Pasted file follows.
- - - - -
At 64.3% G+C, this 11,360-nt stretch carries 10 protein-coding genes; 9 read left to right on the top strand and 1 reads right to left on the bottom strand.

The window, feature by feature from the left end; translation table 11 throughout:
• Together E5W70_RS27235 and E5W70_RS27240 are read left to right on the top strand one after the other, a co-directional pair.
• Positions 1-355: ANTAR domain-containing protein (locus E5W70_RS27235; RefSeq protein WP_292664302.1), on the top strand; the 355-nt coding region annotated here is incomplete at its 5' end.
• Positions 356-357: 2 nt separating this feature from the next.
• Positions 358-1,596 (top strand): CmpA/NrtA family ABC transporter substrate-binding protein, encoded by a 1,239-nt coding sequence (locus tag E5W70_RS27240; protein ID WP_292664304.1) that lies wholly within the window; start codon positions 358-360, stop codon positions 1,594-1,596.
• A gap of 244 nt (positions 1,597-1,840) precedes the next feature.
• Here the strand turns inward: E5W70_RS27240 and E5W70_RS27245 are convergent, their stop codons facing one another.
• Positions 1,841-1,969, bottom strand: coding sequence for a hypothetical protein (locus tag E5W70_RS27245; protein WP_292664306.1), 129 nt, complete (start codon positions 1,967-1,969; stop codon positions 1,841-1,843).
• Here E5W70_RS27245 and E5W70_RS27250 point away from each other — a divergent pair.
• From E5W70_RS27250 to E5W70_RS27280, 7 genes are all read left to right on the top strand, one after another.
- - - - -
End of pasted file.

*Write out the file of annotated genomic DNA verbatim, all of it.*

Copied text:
At 64.3% G+C, this 11,360-nt stretch carries 10 protein-coding genes; 9 read left to right on the top strand and 1 reads right to left on the bottom strand.

The window, feature by feature from the left end; translation table 11 throughout:
• Together E5W70_RS27235 and E5W70_RS27240 are read left to right on the top strand one after the other, a co-directional pair.
• Positions 1-355: ANTAR domain-containing protein (locus E5W70_RS27235; RefSeq protein WP_292664302.1), on the top strand; the 355-nt coding region annotated here is incomplete at its 5' end.
• Positions 356-357: 2 nt separating this feature from the next.
• Positions 358-1,596 (top strand): CmpA/NrtA family ABC transporter substrate-binding protein, encoded by a 1,239-nt coding sequence (locus tag E5W70_RS27240; protein ID WP_292664304.1) that lies wholly within the window; start codon positions 358-360, stop codon positions 1,594-1,596.
• A gap of 244 nt (positions 1,597-1,840) precedes the next feature.
• Here the strand turns inward: E5W70_RS27240 and E5W70_RS27245 are convergent, their stop codons facing one another.
• Positions 1,841-1,969, bottom strand: coding sequence for a hypothetical protein (locus tag E5W70_RS27245; protein WP_292664306.1), 129 nt, complete (start codon positions 1,967-1,969; stop codon positions 1,841-1,843).
• Here E5W70_RS27245 and E5W70_RS27250 point away from each other — a divergent pair.
• From E5W70_RS27250 to E5W70_RS27280, 7 genes are all read left to right on the top strand, one after another.